Oney Judge Staines gave two published newspaper interviews fifty years or so after her escape. The first time she told her story was to abolitionist Thomas H. Archibald of the Granite Freeman in May 1845, 49 years after her disappearance from Washington’s household. A facsimile of a portion of the interview is reprinted at a chapter head, but is frustratingly short and without sufficient detail. No explanation is given why the rest of the interview is not published in full. We know there is more because Dunbar mentions
"In her 1845 interview, Judge told of her journey to Portsmouth, New Hampshire, on a vessel that was commanded by Captain John Bowles. Judge remained secretive about her escape almost her whole life, only announcing the name of the captain more than a decade after his death in July of 1937: ‘I never told his name till after he died, and a few years since, lest they should punish him for bringing me away.’"
The second interview was published New Year’s Day 1847 in an important abolitionist newspaper, The Liberator. The lack of opportunity to see these original documents makes it difficult to consider this history a full-blown success. One critic made the point that this might be considered a “young adult” history. This can be to the good: Dunbar writes clearly and simply, though she may allow some interpretation and stock historical detail to take the place of facts that might be relevant to the case she was seeking to advance.

For instance, it seems strange that we did not learn more about the mysterious “French gentleman” whom George Washington assumed had abducted Ona and had gotten her pregnant. Washington was under this misapprehension for years, understanding what happened only in 1799 when Portsmouth’s head of Maritime Customs reported to back to Washington that Ona had married a free black seaman, Jack Staines, in Portsmouth in 1797 and bore his child in 1798.

The story of Ona Maria Judge is immediately interesting to anyone who hears of it, both at the time and now. We may assume Judge wanted us to know what happened because she granted the newspaper interviews. This history is a good beginning to uncovering a ravishing story which touches on our interpretation of the earliest days of our nation and our first president. 3-1/2 stars.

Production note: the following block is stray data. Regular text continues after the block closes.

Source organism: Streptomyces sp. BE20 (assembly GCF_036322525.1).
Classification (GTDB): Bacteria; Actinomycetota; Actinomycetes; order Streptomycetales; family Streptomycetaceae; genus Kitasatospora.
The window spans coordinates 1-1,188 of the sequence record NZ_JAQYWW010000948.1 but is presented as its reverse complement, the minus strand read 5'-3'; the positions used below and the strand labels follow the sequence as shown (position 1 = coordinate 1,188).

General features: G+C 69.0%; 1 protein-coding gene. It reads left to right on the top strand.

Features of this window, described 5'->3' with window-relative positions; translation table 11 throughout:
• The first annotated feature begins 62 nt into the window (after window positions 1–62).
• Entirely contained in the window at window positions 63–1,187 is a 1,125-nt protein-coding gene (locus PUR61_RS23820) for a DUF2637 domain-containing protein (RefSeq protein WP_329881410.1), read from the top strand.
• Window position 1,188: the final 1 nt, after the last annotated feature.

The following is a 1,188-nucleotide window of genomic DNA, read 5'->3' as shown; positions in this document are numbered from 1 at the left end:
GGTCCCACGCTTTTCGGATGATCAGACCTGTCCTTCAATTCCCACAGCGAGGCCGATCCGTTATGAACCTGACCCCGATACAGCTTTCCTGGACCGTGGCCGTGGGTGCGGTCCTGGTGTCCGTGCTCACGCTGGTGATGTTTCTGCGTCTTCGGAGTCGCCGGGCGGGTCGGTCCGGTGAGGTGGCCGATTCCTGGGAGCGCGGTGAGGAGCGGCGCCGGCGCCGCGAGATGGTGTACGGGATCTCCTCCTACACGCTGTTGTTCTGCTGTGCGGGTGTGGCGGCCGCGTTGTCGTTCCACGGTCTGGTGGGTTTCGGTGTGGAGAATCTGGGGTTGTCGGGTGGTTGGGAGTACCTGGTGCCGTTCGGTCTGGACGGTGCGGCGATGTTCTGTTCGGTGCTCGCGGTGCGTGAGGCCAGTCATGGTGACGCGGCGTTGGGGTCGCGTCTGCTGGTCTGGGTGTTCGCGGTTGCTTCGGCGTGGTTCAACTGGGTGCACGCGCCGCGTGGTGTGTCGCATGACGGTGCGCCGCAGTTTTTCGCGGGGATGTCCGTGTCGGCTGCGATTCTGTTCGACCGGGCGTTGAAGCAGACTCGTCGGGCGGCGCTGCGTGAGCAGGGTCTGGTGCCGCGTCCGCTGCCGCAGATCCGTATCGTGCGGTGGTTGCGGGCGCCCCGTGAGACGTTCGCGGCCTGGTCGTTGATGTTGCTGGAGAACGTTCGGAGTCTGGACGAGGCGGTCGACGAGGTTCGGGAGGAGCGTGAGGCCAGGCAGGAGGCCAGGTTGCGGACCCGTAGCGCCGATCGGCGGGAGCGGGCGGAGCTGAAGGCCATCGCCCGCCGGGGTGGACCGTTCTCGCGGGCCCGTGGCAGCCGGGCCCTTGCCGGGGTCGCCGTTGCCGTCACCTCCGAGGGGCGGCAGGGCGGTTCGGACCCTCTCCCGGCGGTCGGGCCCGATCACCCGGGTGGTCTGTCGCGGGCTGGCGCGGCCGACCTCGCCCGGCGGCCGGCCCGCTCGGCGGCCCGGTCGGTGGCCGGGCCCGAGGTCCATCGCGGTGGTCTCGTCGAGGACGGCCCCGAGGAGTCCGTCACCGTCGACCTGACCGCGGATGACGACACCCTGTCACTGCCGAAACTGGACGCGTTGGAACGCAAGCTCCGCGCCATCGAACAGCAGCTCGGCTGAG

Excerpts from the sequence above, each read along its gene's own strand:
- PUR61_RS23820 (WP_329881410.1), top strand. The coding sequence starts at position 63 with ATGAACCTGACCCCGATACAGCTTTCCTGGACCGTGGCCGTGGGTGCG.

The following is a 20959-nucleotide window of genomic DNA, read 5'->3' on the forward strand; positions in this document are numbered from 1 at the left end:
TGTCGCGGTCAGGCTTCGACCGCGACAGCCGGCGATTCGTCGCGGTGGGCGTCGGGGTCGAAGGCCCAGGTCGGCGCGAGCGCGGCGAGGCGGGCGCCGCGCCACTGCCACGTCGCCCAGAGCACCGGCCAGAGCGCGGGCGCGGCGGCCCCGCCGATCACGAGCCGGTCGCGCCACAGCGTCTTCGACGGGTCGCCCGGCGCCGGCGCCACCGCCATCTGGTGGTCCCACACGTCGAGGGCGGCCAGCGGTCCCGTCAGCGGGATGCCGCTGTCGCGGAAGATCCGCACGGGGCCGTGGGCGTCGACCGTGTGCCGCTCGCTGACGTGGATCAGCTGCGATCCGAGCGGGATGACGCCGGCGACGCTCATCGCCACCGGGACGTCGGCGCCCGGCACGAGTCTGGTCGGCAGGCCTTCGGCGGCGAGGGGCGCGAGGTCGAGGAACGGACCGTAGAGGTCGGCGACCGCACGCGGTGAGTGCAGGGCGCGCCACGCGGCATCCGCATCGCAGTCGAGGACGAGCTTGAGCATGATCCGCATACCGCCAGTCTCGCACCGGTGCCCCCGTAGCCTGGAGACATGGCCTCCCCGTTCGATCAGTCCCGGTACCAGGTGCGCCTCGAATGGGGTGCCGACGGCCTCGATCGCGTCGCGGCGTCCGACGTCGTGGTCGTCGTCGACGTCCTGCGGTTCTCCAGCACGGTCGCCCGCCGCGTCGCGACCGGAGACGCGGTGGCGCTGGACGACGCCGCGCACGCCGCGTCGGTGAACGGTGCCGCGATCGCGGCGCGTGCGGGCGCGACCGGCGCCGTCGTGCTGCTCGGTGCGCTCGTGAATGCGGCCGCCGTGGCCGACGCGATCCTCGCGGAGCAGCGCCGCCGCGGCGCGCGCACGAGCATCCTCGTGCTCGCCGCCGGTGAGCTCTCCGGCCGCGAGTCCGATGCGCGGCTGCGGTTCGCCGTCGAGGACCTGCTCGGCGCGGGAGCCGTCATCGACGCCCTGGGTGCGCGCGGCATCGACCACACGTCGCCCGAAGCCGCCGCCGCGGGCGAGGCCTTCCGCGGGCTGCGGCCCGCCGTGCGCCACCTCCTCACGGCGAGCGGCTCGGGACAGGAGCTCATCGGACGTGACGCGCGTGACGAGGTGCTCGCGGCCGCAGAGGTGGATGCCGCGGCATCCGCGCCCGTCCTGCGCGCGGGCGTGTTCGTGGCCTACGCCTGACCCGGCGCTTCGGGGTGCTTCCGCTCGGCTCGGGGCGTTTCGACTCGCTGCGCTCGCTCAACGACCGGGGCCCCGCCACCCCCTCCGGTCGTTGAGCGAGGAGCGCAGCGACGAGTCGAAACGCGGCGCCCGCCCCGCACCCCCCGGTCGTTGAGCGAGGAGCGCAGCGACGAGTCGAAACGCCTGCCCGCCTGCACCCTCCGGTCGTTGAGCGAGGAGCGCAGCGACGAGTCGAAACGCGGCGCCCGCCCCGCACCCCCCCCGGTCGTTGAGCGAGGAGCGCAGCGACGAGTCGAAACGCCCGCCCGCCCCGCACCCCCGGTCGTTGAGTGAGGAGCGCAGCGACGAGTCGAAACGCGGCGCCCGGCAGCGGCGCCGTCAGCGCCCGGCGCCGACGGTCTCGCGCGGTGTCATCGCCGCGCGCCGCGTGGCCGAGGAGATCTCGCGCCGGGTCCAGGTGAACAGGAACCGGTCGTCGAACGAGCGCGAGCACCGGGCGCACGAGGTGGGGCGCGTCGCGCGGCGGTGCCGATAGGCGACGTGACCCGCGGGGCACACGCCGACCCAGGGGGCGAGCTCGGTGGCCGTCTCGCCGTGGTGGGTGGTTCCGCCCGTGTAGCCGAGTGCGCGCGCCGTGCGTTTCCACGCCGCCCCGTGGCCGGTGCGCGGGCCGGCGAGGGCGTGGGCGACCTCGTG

Profile Image for Rebecca Wilson.
139 reviews10 followers
October 16, 2017
This book is a pop history in the vein of Erik Larson. Not a compliment.

Oh how I wanted to love this book—what a subject! What a courageous person.

Pros: Ona Judge was a complete badass. This book is a quick, easy read and accessible to teenagers. That's important. And it really does seem to be well-researched, with extensive endnotes.

Cons: This book reads like a really strong first draft of a much better book. The paragraphs and pages seem cobbled together, with a lot of repetitive phrasing and odd word choices. It's like notecards were transferred verbatim and never given a thorough edit.

And then, the Larsonishness. SO MUCH floofy speculation and conditional perfect!! To me, there is nothing more irritating. It reads so wishy-washy and unconfident: "She would have done such and such"; "She might have done something else." Though the details of Ona's life are scarce, there are ways to speak definitively about evidence that IS available and avoid the conditional. And speculation about what a person was thinking—gah! We have no way of knowing!

The biggest miss here is the lack of source documents. Ona Judge gave a few interviews late in life, which were widely printed. Why not include those here? George Washington was, bizarrely, convinced that Ona had been seduced by a mysterious Frenchman, but we don't get to read any of the letters that he wrote explaining this. This would have provided interesting and eccentric insight into the character of the first president. Martha W and her granddaughter Eliza are said to be mercurial and challenging, but it's never really shown even though numerous letters and secondhand accounts surely exist.

Anyway, it's an easy first introduction to 18th century American slavery, fugitives, and proof that the North-South divide has always existed in the US.